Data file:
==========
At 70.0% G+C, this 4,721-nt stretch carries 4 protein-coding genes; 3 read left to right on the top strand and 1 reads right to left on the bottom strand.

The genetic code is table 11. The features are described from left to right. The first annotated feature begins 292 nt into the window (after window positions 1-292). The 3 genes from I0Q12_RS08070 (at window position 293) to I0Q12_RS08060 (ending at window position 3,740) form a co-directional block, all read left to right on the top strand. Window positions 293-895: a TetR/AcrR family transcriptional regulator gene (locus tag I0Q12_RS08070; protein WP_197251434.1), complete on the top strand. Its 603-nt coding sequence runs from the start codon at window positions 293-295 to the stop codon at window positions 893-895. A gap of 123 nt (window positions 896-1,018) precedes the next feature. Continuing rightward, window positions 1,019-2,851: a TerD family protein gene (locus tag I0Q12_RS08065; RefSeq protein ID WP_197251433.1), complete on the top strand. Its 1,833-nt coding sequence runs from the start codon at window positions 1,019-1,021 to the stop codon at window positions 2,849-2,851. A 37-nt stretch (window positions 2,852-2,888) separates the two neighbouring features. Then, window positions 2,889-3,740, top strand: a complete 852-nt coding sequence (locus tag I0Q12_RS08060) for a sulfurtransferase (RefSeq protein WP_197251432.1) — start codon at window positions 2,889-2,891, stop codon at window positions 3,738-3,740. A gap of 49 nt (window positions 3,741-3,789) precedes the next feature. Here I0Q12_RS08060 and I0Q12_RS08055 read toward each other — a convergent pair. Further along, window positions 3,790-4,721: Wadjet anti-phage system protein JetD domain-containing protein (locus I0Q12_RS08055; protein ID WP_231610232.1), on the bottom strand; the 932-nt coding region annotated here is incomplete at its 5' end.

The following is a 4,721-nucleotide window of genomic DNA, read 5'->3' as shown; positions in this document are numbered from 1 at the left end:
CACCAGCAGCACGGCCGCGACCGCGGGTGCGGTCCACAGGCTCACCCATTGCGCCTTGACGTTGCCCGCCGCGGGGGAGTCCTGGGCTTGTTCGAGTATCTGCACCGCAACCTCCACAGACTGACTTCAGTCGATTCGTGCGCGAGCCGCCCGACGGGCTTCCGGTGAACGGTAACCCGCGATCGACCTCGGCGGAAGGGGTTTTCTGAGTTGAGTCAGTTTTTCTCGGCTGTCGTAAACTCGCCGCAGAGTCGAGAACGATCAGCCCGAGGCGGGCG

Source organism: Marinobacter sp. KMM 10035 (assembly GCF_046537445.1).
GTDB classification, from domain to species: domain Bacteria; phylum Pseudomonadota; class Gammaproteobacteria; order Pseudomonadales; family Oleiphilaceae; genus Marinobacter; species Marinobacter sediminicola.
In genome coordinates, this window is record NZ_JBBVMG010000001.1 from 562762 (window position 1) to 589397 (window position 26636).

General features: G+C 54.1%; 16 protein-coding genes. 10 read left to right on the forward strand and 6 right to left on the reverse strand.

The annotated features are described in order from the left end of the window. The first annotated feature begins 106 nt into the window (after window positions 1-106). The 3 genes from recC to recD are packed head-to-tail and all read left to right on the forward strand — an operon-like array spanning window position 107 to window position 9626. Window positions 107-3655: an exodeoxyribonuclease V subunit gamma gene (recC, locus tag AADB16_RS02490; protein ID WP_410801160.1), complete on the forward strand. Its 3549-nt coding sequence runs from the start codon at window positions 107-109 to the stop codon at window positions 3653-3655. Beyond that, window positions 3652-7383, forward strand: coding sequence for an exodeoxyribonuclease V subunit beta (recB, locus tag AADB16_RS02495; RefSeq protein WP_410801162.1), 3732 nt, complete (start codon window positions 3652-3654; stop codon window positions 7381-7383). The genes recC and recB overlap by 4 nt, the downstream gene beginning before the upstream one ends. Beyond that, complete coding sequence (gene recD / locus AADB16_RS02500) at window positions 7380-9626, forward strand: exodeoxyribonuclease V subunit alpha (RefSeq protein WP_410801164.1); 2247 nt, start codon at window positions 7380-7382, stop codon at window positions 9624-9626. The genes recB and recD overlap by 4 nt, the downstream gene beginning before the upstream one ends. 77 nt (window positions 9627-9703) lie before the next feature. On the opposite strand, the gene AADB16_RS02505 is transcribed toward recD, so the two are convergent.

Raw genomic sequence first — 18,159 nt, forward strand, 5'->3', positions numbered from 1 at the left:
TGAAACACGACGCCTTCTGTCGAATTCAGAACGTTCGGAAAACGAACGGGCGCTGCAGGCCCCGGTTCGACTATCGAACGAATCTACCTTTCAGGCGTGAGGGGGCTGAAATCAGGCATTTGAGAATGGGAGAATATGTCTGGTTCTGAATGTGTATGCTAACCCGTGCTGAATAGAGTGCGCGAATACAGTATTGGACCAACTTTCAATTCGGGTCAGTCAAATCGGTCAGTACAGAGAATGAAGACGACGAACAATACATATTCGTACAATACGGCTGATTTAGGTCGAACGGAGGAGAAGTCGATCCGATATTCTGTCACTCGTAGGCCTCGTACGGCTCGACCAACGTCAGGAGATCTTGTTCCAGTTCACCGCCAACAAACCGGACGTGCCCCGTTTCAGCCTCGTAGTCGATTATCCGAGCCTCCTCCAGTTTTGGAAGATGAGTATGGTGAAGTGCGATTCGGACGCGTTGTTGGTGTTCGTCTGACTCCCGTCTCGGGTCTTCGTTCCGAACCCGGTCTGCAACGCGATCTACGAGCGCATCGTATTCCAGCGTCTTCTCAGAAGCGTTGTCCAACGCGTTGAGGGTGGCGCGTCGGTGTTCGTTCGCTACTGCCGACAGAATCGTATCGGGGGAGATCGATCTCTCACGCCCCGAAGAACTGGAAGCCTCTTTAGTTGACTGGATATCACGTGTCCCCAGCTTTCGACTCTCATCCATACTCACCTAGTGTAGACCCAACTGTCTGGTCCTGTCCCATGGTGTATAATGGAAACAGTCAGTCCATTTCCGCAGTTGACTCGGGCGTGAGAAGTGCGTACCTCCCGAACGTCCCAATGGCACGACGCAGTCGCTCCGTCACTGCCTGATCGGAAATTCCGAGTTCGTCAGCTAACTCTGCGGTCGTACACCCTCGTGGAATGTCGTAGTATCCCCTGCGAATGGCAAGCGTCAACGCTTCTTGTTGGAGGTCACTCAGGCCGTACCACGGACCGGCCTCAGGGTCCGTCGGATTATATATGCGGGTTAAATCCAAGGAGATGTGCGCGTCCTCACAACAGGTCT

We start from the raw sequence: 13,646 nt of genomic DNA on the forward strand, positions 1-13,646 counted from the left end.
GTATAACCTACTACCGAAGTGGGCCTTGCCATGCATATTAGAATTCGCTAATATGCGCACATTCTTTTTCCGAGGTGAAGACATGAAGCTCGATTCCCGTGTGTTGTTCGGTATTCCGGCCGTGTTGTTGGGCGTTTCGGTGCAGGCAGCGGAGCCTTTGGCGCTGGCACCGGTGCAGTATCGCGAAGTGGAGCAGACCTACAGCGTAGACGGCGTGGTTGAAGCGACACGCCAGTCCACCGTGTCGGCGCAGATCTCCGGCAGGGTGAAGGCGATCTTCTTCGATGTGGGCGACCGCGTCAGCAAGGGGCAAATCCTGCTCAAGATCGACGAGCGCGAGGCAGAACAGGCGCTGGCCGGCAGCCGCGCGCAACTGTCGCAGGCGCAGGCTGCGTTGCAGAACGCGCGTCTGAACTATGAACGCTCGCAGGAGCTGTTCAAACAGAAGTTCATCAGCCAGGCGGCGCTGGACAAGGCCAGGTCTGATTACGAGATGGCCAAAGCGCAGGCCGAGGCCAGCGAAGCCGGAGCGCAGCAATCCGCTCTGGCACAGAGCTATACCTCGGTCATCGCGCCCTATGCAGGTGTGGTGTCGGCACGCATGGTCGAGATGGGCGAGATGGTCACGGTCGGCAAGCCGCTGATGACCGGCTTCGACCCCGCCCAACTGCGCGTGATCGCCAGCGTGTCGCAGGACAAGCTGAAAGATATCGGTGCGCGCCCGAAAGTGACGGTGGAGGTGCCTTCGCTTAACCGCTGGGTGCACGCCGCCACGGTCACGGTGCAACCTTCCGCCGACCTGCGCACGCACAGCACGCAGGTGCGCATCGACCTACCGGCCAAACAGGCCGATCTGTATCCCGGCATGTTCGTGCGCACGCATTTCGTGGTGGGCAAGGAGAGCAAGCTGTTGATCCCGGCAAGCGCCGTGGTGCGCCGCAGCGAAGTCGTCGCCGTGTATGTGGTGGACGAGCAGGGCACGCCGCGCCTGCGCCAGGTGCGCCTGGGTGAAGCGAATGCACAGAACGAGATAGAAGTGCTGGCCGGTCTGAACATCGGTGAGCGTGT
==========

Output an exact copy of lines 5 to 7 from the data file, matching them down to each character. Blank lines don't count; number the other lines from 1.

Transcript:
Source organism: Marinobacter sp. KMM 10035 (assembly GCF_046537445.1).
GTDB classification, from domain to species: domain Bacteria; phylum Pseudomonadota; class Gammaproteobacteria; order Pseudomonadales; family Oleiphilaceae; genus Marinobacter; species Marinobacter sediminicola.
In genome coordinates, this window is record NZ_JBBVMG010000001.1 from 562762 (window position 1) to 589397 (window position 26636).